TikTok’s “Ratatouille” musical gains major recognition

By JENNA CRAIG
On November 24, 2020

Photo courtesy of Gage Skidmore, Wikimedia Commons

We’ve all heard about it by this point, and you’re either stoked about it or have no idea what’s happening. Seemingly out of nowhere, TikTok became the incubator for the newest internet hit: “Ratatouille” the musical. 

Over the past week, Playbill, Pixar, Disney Parks and other household names gave shoutouts to this massive TikTok collaboration.

It all started when TikTok user @e_jacc posted on Aug. 10 a high-pitched love ballad to Remy, the leading animated rat from Pixar's “Ratatouille.” The main lyrics go like this:

“Remy, the ratatouille /  The rat of all my dreams /  I praise you, my ratatouille / May the world remember your name.”

On Oct. 25, @danieljmertzlufft was inspired by the viral ballad and turned @e_jacc’s piece into a full orchestration, which he called the act two finale of the musical. The arrangement is reminiscent of “Frozen” and “The Hunchback of Notre Dame.” His sound is one of the most widely used across #ratatouillemusical on TikTok. 

Composer Alec Powel (@phisherpryc) used the original motif to create an overture five days later. Within that same time frame, many TikTok users began posting their own “Ratatouille” musical auditions by writing original songs for the characters.

User @fettuccinefettuqueen wrote a song for Remy’s father that talks about the rat’s way of life, specifically stating, “Trash is our treasure.” RJ Christian (@rjthecomposer) wrote a haunting solo for Anton Ego as he eats the titular dish. Blake Rouse (@blakeyrouse) wrote “The Rat’s Way of Life,” a duet between Emile and Remy, and it gives us major “Dear Evan Hansen” vibes. 

Actor Kevin Chamberlin joined in the fun when he posted on his TikTok account (@chamberlin_kevin) a video of him sitting at a piano dressed as a chef, performing “Anyone Can Cook.”

The popularity outside of the app sparked when Patton Oswalt, the voice of Remy in the 2007 Disney film, was tagged in a Twitter post about the phenomenon, to which he replied:

“My… God… @BradBirdA113 have you SEEN this?!?!?”

Since then, Disney on Broadway posted about it on their Instagram story and Playbill.com has given it recognition. On Nov. 21, the official Pixar social media accounts posted a photo of Remy captioned, “The rat of all our dreams,” a homage to the jingle that started it all. 

To top it all off, the Disney Parks account (@disneyparks) posted a video of a construction worker for the new “Ratatouille” ride submitting his audition. As another worker provides a steady beat, he performs a Lin-Manuel Miranda inspired rap about Remy being different from all the other rats.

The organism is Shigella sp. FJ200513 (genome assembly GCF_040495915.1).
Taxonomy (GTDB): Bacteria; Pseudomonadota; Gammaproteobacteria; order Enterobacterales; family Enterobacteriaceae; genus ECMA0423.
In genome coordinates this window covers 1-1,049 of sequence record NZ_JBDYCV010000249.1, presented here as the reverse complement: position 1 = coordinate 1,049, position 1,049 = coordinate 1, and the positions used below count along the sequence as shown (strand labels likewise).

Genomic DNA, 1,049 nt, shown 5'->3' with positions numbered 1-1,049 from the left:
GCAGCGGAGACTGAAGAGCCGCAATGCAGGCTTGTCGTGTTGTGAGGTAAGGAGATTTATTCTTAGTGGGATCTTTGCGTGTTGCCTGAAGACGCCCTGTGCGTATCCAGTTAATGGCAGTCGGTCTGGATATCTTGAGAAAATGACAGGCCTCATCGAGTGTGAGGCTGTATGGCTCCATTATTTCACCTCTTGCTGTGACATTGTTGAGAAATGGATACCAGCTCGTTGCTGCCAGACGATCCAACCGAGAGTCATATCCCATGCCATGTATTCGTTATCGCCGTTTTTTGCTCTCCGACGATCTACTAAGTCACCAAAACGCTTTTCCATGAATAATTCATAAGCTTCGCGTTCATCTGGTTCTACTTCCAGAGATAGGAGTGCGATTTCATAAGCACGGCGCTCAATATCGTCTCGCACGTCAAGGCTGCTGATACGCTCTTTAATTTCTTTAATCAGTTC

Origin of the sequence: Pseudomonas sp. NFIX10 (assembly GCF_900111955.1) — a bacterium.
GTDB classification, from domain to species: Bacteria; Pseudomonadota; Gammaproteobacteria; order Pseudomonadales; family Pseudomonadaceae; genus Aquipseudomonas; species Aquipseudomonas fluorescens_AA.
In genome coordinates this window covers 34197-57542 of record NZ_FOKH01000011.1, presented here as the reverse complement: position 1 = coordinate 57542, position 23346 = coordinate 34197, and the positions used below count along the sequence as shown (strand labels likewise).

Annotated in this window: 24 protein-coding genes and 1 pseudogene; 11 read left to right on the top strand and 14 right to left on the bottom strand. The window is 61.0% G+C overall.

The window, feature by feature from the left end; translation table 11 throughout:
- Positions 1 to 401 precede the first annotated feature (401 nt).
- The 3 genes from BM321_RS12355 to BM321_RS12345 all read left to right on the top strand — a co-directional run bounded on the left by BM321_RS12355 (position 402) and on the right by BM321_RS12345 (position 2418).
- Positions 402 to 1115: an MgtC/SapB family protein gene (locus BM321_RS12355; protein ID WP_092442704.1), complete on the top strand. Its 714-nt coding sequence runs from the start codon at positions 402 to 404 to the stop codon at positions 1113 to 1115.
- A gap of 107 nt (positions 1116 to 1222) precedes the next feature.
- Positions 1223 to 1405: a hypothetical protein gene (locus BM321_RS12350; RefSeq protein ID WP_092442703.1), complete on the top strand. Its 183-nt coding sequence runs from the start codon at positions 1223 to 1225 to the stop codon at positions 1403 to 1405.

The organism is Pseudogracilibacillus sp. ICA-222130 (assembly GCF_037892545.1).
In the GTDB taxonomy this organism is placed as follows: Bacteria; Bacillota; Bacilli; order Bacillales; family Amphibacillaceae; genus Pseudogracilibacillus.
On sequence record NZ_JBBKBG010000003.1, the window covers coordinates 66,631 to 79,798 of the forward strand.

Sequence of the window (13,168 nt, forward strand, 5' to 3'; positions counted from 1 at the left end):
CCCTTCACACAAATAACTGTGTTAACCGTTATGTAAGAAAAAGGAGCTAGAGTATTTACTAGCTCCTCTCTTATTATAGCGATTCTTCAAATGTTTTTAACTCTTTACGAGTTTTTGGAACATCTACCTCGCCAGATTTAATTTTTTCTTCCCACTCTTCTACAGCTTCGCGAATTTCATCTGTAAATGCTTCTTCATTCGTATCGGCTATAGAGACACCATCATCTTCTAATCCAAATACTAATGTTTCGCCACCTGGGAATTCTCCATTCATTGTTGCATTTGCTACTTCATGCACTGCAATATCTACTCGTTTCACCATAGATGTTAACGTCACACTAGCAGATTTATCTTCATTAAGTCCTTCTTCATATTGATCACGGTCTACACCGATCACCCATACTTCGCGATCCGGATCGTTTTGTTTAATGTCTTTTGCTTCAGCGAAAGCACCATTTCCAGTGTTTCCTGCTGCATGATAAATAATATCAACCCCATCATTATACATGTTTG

Knowing how stingy Disney can be with their copyrights, it’s surprising how much they are enjoying the trend. Maybe it’s because it’s giving them major promotion for the new ride, scheduled to open in 2021. 

There has thankfully been a steady stream of crediting fellow “Ratatouille” musical contributors as more content arises. Nearly every aspect of the virtual production company has been covered at this point.

One of the first pieces of viral choreography came from @tristanmichaelmcyintyre, who with a friend performs rat inspired, classic Broadway moves to @danieljmertzlufft’s act two finale.

@shoeboxmusicals has created multiple scale models with lights and a mini fly system that operates various backgrounds. Their original design features a shadow effect that casts a Remy silhouette on top of Alfredo Linguini’s chef hat.

The most popular playbill contribution comes from Jess Sisswick (@siswij), whose design features a fork stacked with ratatouille shaped like Remy. The caption to her TikTok reads: “The #ratatouillemusical marketing department is brainstorming visuals.” Her design sets the tone for Playbill.com’s article.

Coming in hot with the costume designs is @ardellyfoshelly, who drafted up sketches of a rat backup dancer and the main costume for Remy, which slightly looks like a flying squirrel. She notes that while all the rat costumes will have tulle on them, Remy’s will be pleated and pressed to represent his cleanliness. The user recently announced that she’ll be making the backup dancer costumes. 

The TIkTok community even managed to pick up Broadway stage manager Cherie B. Tay (@cherieb.tay), who posted a video of her calling the beginning of the show while Alec Powell’s overture plays. Over headset, she talks with her imaginary team about how full the audience is and how Remy’s tail just fell off. 

Will the “Ratatouille” musical ever come to fruition? Anything is possible, but it probably will not happen. The TikTok collaboration has become so massive that it would be almost impossible to track down every single contributor. The “Ratatouille” musical has become a unique piece of devised TikTok theatre, and everyone plays a vital role. It would be a shame to watch Disney producers select whose work stays and whose goes. 

Since most internet trends fade, there’s no telling how long “Ratatouille” the musical will last. But for now, we can still enjoy the musical phenomenon as it reigns over TikTok and gets our theatre-making juices flowing during the pandemic. You can find more content under #ratatouillemusical

 

jcraig3@ramapo.edu

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